The Pitfalls of Simplifying Legal Writing

Article excerpt

ABSTRACT.

Considerable research attention has focused on the problem of poor legal writing skills, the gap between the law language and "ordinary" language, the central role modality plays in legal language, and the fundamental goals of legal writing. In this paper I am particularly interested in exploring language aspects of legal writing, the importance of legal writing skills, the limitations of the plain English project, and linguistic and discoursal analysis of legal language.

Keywords: good legal writing, proficiency, linguistic clarity

1. Introduction

The paper generates insights about the advancement of legal writing proficiency, the importance of context to the understanding of the law, the surface of legal discourse, and the improvement of legal writing as a continuing professional challenge. The theory that I shall seek to elaborate here puts considerable emphasis on the need to simplify the language of the law, the defining characteristics of legal language as established through linguistic and discourse analysis, the responsibility for improving legal writing, and the inability of laypeople to utilize plain laws without legal assistance. The mainstay of the paper is formed by an analysis of the fundamental qualities of good legal writing, the institutional and discursive practices of legal discourse community, the tension between details, legal precision and linguistic clarity, and the concept of good legal writing.

2. The Advancement of Legal Writing Proficiency

On Candlin et al. 's reading, an important concern in legal writing is the need to specify the appropriate legal scope of application of a statement or rule1 (learning to write legal discourse is part of a process of learning to participate in the affairs of the legal community). Analyzing and discussing judicial decisions in class is an important pedagogical technique used in common law legal education. Law is constructed, interpreted, and negotiated through language. Legal concepts and the language that expresses them form a dense texture which blurs the distinction between language and content (language does not always serve as the vehicle that expresses the subject matter; on occasion it constitutes the subject matter). The language of a statute or contract determines what legal rights, obligations, etc. are created or restricted. Legal content must be part of instruction on legal writing, varying considerably between legal systems.2 Flammer argues that as a lawyer, persuasiveness of your writing is paramount to your success3 (the legal merits of an argument ultimately persuade). A well- written pleading conveys the argument's merits without frustrating the reader with superfluous words or distractions. When making a writing-style decision, it is better to err on the side of informality and clarity than formal Legalese. Judges would have an attorney err on the side of informality than err on the side of being too stilted and formal. Judges prefer Plain English to Legalese (it is in the litigator's interest to submit pleadings in Plain English). Judges would rather have litigants submit informal pleadings, filled with contractions and first person.4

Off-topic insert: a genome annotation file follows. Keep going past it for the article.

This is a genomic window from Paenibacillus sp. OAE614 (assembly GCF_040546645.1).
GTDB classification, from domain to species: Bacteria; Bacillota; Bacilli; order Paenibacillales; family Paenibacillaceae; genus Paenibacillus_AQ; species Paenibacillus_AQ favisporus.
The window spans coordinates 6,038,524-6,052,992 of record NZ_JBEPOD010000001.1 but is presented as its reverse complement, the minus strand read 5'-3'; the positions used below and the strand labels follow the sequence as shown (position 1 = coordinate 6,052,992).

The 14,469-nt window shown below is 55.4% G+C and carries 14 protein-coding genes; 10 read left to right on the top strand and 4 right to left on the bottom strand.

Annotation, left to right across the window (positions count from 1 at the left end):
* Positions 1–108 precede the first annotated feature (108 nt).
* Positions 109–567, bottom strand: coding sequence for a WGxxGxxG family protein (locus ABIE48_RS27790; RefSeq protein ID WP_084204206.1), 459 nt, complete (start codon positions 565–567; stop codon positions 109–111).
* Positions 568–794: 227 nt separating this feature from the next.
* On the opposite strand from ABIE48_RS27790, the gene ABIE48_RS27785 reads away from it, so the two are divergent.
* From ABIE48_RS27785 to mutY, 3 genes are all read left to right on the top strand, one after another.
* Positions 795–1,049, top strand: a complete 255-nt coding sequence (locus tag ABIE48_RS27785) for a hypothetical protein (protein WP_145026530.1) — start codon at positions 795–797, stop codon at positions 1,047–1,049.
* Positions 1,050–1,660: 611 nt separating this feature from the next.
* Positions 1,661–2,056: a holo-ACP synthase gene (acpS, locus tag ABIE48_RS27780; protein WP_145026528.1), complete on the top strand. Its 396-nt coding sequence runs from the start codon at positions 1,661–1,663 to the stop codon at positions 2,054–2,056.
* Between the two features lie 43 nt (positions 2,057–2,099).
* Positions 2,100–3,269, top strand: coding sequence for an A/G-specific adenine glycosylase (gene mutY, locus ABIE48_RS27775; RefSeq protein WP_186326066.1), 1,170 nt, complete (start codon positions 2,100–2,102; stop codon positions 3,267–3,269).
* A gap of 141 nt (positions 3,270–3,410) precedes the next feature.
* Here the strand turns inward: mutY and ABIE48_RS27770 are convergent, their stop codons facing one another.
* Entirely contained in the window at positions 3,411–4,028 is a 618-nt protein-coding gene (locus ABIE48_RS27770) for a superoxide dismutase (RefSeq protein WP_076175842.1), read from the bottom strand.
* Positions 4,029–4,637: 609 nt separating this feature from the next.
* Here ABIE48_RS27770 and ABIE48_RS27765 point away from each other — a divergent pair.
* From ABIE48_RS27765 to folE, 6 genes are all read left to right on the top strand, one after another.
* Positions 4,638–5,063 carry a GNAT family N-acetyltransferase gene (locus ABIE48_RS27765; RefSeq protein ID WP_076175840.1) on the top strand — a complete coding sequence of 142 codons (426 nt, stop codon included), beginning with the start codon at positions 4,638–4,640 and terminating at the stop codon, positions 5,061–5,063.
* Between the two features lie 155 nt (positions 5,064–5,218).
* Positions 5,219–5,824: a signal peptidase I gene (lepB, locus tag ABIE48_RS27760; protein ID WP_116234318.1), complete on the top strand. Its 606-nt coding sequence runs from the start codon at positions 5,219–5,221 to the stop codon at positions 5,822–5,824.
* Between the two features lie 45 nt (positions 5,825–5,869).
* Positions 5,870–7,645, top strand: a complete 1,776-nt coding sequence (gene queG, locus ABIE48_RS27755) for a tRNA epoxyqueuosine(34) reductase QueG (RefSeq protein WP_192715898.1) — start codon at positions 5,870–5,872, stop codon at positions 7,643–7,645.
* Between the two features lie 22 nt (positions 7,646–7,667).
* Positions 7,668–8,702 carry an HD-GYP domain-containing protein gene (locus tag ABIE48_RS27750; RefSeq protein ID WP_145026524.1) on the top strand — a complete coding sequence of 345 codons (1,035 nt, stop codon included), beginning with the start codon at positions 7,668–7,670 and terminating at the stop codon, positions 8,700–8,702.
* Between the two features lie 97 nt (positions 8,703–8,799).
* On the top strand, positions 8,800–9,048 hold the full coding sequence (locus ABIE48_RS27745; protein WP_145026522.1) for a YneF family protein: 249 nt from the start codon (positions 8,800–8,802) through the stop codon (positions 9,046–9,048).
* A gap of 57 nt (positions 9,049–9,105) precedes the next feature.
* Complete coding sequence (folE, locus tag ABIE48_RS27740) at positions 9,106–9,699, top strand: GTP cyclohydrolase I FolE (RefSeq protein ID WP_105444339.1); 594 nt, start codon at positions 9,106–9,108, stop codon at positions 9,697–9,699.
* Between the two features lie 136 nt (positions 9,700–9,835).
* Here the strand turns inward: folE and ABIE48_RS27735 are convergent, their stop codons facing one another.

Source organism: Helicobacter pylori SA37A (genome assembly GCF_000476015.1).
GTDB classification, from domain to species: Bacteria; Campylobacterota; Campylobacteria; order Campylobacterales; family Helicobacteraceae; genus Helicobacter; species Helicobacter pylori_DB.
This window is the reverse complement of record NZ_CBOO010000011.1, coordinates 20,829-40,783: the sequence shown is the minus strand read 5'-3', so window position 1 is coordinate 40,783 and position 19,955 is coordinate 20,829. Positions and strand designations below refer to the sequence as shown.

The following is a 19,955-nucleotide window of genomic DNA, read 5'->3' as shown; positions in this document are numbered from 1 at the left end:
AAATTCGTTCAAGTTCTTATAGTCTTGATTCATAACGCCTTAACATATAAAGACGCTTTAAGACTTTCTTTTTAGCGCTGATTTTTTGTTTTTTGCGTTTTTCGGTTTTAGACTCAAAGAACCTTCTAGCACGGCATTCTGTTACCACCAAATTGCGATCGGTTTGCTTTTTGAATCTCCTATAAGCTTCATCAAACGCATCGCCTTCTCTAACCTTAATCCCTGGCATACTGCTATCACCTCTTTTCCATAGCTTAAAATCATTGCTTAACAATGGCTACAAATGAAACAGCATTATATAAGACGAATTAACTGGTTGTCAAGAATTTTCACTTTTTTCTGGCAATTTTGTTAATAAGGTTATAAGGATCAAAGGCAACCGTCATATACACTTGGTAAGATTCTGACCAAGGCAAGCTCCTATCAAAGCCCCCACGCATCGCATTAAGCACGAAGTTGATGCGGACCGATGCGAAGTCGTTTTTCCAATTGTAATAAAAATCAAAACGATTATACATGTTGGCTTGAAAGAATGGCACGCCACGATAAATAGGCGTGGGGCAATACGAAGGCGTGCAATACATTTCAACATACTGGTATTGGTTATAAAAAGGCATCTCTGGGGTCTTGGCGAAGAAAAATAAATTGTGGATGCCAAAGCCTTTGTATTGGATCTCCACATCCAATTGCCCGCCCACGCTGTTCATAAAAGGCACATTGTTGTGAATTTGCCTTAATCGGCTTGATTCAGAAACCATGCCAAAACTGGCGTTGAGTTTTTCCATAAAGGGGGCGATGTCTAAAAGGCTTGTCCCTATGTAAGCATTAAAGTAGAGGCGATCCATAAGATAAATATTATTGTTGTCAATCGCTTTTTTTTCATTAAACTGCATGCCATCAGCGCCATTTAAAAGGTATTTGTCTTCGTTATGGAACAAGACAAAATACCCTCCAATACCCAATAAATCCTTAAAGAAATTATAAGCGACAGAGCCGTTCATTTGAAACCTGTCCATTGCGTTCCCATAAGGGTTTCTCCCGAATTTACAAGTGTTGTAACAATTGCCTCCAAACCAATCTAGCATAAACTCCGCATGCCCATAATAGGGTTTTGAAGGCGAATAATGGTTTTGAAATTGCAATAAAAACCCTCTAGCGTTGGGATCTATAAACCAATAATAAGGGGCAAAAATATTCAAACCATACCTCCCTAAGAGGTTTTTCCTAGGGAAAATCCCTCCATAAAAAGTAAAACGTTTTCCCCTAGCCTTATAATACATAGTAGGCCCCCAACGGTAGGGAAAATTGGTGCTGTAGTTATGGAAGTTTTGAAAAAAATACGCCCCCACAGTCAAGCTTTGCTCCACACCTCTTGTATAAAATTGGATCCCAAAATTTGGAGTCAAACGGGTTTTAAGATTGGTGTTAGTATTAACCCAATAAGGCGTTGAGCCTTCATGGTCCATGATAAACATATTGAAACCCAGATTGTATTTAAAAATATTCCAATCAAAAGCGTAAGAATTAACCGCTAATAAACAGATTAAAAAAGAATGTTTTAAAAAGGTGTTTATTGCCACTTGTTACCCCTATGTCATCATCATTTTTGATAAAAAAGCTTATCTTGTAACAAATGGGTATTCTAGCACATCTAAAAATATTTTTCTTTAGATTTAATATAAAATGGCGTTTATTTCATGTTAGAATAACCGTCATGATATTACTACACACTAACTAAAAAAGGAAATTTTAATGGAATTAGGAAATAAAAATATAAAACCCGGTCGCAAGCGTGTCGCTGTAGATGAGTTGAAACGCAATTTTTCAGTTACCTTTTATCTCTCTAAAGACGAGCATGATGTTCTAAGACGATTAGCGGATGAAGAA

Elliott Vinson asserts that writing skills permeate the daily life of lawyers in every facet of the legal profession,5 being fundamental to success in the legal profession. Good legal writing includes the effective communication of legal analysis, following sophisticated legal thinking. Improving legal writing is a life-long learning process and a continuing professional challenge, does not simply mean focusing on basic writing skills, and will ultimately promote professional development (improving writing is a lifelong learning process: it is a life-long endeavor that lawyers should continue to develop throughout their career). The role of writing should be developed throughout the stages of a lawyer's learning continuum (writing can play a critical role in colleges to establish a solid foundation for the effective communication of critical thinking). …